I think the important thing to remember in all this is that hydrogen is effectively a battery technology and is not a fuel source. The earth has few reserves of hydrogen - it has to be created by electrolysis of water which requires a lot of power. There are other small-scale methods such as fractional distillation of air but I hope you get my point. It's simply weight efficient and cheaper for motor transport to store the energy in hydrogen that can be burned than it is in batteries. Rechargeable lithium ion batteries are expensive and the charging time may be unacceptable.

      So the reductions in CO2 rather depend on whether it's more efficient or less polluting to electrolyse water using energy from power stations some of which burn oil, store the hydrogen and burn it than it is to refine oil, store it and burn it.

      The emissions at the car may be reduced by 90% but the total emissions will be similar.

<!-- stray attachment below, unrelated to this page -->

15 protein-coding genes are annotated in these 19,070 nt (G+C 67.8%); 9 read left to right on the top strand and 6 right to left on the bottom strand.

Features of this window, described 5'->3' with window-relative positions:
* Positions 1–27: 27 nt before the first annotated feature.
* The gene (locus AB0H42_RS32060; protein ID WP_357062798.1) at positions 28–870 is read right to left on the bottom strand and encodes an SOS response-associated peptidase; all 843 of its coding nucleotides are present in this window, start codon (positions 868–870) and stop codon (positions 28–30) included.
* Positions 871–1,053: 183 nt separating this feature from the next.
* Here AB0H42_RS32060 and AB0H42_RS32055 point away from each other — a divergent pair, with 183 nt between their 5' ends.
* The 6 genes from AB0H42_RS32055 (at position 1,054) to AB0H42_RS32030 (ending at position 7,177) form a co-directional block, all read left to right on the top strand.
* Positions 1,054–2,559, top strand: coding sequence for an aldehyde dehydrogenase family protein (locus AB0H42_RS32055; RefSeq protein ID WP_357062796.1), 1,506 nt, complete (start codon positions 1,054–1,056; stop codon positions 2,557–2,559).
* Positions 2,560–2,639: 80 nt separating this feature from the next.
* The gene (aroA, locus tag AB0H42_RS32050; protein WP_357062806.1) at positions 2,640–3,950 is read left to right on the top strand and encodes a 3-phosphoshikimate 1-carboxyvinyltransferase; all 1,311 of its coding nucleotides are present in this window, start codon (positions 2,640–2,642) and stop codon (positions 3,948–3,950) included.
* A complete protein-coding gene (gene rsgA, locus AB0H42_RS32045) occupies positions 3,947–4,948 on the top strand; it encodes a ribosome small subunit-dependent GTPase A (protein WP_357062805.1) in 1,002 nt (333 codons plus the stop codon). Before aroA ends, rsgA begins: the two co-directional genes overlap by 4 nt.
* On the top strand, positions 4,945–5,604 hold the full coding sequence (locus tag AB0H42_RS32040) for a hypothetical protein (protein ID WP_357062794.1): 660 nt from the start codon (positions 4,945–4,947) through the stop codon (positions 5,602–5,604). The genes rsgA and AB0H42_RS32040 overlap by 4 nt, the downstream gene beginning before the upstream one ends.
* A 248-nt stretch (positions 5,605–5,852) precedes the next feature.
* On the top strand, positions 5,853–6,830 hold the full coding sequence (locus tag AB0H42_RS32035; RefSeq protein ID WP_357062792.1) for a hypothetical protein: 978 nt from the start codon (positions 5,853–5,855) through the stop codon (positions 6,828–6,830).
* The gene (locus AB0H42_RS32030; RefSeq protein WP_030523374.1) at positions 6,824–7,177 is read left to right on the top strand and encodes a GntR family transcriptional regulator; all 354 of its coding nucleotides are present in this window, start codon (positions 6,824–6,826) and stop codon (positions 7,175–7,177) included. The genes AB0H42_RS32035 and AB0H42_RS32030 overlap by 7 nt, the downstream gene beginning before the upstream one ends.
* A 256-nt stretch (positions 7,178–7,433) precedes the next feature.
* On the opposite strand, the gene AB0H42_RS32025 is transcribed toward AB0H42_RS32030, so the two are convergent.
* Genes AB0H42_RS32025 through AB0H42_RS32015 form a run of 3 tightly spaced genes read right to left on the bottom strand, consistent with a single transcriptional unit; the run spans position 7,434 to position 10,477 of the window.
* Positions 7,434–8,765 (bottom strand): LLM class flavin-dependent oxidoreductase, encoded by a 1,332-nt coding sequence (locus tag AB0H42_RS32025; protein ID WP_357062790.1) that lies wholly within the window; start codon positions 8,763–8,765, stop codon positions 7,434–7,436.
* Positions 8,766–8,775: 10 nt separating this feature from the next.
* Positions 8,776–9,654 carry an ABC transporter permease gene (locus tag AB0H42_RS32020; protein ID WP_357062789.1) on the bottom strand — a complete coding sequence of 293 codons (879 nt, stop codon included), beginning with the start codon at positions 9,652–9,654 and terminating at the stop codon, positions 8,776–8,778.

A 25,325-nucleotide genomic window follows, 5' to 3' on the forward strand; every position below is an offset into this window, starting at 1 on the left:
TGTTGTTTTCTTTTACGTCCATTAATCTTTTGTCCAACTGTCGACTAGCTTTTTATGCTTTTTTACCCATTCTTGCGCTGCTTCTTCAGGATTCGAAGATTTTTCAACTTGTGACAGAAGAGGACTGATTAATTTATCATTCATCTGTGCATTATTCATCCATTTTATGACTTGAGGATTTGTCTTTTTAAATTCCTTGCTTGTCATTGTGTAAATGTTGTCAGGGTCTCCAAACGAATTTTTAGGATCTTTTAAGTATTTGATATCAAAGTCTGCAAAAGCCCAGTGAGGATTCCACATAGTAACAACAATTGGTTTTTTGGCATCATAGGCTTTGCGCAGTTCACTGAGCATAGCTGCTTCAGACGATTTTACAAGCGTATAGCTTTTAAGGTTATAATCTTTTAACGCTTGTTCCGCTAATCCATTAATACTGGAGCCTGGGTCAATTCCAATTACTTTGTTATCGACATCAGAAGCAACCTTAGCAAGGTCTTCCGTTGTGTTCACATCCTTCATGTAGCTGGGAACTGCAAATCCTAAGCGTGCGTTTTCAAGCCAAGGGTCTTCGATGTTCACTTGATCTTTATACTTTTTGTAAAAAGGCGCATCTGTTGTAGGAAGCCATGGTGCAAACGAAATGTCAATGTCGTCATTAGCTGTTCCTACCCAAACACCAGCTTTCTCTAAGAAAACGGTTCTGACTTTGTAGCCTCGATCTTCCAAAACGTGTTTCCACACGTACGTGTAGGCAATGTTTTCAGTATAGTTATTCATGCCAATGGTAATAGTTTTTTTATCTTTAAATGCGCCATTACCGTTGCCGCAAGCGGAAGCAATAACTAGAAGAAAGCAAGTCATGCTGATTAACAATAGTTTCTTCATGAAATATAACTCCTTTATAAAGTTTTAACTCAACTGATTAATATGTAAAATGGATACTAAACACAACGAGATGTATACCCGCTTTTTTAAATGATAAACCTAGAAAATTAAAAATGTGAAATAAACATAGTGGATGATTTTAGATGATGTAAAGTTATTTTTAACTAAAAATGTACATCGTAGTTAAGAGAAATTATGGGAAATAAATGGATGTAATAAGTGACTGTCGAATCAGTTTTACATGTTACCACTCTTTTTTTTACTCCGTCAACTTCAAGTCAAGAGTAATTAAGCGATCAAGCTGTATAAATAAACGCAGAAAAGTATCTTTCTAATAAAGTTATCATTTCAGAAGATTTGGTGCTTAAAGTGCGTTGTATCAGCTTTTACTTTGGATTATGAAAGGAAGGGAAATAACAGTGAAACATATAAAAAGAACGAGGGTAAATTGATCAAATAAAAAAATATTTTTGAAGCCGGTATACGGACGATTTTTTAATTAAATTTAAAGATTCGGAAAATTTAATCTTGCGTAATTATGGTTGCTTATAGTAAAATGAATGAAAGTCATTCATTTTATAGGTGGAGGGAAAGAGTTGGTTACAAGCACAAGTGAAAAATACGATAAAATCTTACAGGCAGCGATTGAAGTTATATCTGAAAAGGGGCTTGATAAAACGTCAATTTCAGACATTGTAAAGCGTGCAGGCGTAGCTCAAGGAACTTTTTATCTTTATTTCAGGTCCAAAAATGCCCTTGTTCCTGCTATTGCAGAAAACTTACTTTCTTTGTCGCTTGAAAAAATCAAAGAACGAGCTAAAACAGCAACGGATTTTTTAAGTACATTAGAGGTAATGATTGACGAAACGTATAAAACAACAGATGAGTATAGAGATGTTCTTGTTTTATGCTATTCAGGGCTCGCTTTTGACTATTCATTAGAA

• The earth has few reserves of hydrogen - it has to be created by electrolysis of water which requires a lot of power. - noone does mass-production of H2 by electrolysis. Hydrogen en mass is produced from ........... natural gas.
      • Re:emissions (Score:4, Informative)

        by LWATCDR (28044) on Thursday August 09, 2007 @11:58AM (#20171701) Homepage Journal
        Actually most hydrogen is made from natural gas. It is cheaper to split CH4 than H20. What I want to know is how does this reduce CO2 emissions by just 80%? Burning H2 should produce NO Co2 except what was already in the air and what little you might get from burning any free CO or hydrocarbons that are naturally in the atmosphere. Heck I don't know if LH2 is lighter and cheaper than batteries.
        While cool I don't expect to see LH2 cars any time soon.

  • by BlackCobra43 (596714) on Thursday August 09, 2007 @10:59AM (#20170791)
    We finally have cars that are actually likely to explode violently when shot! Stallones, Schawrzneggers and Norrises of the world rejoice!
    • Re: (Score:2, Informative)

      by Anonymous Coward